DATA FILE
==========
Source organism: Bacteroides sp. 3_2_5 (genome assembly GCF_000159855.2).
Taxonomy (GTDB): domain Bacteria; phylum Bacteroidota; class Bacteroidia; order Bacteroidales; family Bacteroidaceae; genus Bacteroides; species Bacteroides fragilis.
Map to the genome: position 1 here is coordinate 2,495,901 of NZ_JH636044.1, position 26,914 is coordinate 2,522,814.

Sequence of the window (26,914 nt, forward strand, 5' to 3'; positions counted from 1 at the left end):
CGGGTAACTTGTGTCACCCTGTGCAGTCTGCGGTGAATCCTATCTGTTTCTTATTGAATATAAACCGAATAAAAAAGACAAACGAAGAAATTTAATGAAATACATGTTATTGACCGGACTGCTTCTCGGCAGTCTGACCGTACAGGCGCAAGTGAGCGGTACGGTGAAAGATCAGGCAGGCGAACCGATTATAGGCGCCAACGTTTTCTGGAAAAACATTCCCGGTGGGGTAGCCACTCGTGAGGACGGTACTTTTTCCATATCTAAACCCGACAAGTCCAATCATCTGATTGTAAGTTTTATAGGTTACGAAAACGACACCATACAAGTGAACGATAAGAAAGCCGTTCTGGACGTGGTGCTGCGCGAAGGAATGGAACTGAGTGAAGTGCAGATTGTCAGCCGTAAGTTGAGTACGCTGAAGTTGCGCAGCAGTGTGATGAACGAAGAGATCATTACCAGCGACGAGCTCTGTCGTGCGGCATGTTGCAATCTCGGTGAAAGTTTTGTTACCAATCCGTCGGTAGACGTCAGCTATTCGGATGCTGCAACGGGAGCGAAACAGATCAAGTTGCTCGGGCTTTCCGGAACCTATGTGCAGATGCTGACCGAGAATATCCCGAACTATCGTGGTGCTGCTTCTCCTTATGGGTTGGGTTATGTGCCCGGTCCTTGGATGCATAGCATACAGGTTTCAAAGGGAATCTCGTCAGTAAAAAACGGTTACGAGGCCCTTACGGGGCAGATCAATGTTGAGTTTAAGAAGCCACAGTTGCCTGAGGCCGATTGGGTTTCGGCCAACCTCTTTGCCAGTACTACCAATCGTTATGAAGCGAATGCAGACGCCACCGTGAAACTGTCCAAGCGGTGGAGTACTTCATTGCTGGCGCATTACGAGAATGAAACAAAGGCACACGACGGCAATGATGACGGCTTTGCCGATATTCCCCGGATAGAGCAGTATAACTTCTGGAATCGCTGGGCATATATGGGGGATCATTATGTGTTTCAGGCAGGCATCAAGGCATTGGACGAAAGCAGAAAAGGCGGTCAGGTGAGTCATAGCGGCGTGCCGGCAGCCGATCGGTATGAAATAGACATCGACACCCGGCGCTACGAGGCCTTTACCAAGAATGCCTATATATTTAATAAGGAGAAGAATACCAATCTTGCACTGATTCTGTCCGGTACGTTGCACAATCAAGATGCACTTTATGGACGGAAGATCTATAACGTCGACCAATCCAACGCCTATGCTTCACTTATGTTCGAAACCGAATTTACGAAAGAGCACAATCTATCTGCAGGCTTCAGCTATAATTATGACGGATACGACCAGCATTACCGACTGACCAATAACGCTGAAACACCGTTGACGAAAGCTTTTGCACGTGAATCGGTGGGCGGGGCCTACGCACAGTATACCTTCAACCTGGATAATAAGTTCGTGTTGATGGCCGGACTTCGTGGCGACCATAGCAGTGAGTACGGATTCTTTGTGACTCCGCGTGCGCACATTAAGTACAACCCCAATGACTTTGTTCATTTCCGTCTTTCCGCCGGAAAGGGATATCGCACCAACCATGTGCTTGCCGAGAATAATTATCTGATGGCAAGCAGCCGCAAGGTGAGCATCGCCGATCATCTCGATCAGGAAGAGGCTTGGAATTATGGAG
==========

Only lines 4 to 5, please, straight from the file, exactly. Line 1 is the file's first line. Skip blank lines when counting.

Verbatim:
Sequence of the window (26,914 nt, forward strand, 5' to 3'; positions counted from 1 at the left end):
CGGGTAACTTGTGTCACCCTGTGCAGTCTGCGGTGAATCCTATCTGTTTCTTATTGAATATAAACCGAATAAAAAAGACAAACGAAGAAATTTAATGAAATACATGTTATTGACCGGACTGCTTCTCGGCAGTCTGACCGTACAGGCGCAAGTGAGCGGTACGGTGAAAGATCAGGCAGGCGAACCGATTATAGGCGCCAACGTTTTCTGGAAAAACATTCCCGGTGGGGTAGCCACTCGTGAGGACGGTACTTTTTCCATATCTAAACCCGACAAGTCCAATCATCTGATTGTAAGTTTTATAGGTTACGAAAACGACACCATACAAGTGAACGATAAGAAAGCCGTTCTGGACGTGGTGCTGCGCGAAGGAATGGAACTGAGTGAAGTGCAGATTGTCAGCCGTAAGTTGAGTACGCTGAAGTTGCGCAGCAGTGTGATGAACGAAGAGATCATTACCAGCGACGAGCTCTGTCGTGCGGCATGTTGCAATCTCGGTGAAAGTTTTGTTACCAATCCGTCGGTAGACGTCAGCTATTCGGATGCTGCAACGGGAGCGAAACAGATCAAGTTGCTCGGGCTTTCCGGAACCTATGTGCAGATGCTGACCGAGAATATCCCGAACTATCGTGGTGCTGCTTCTCCTTATGGGTTGGGTTATGTGCCCGGTCCTTGGATGCATAGCATACAGGTTTCAAAGGGAATCTCGTCAGTAAAAAACGGTTACGAGGCCCTTACGGGGCAGATCAATGTTGAGTTTAAGAAGCCACAGTTGCCTGAGGCCGATTGGGTTTCGGCCAACCTCTTTGCCAGTACTACCAATCGTTATGAAGCGAATGCAGACGCCACCGTGAAACTGTCCAAGCGGTGGAGTACTTCATTGCTGGCGCATTACGAGAATGAAACAAAGGCACACGACGGCAATGATGACGGCTTTGCCGATATTCCCCGGATAGAGCAGTATAACTTCTGGAATCGCTGGGCATATATGGGGGATCATTATGTGTTTCAGGCAGGCATCAAGGCATTGGACGAAAGCAGAAAAGGCGGTCAGGTGAGTCATAGCGGCGTGCCGGCAGCCGATCGGTATGAAATAGACATCGACACCCGGCGCTACGAGGCCTTTACCAAGAATGCCTATATATTTAATAAGGAGAAGAATACCAATCTTGCACTGATTCTGTCCGGTACGTTGCACAATCAAGATGCACTTTATGGACGGAAGATCTATAACGTCGACCAATCCAACGCCTATGCTTCACTTATGTTCGAAACCGAATTTACGAAAGAGCACAATCTATCTGCAGGCTTCAGCTATAATTATGACGGATACGACCAGCATTACCGACTGACCAATAACGCTGAAACACCGTTGACGAAAGCTTTTGCACGTGAATCGGTGGGCGGGGCCTACGCACAGTATACCTTCAACCTGGATAATAAGTTCGTGTTGATGGCCGGACTTCGTGGCGACCATAGCAGTGAGTACGGATTCTTTGTGACTCCGCGTGCGCACATTAAGTACAACCCCAATGACTTTGTTCATTTCCGTCTTTCCGCCGGAAAGGGATATCGCACCAACCATGTGCTTGCCGAGAATAATTATCTGATGGCAAGCAGCCGCAAGGTGAGCATCGCCGATCATCTCGATCAGGAAGAGGCTTGGAATTATGGAG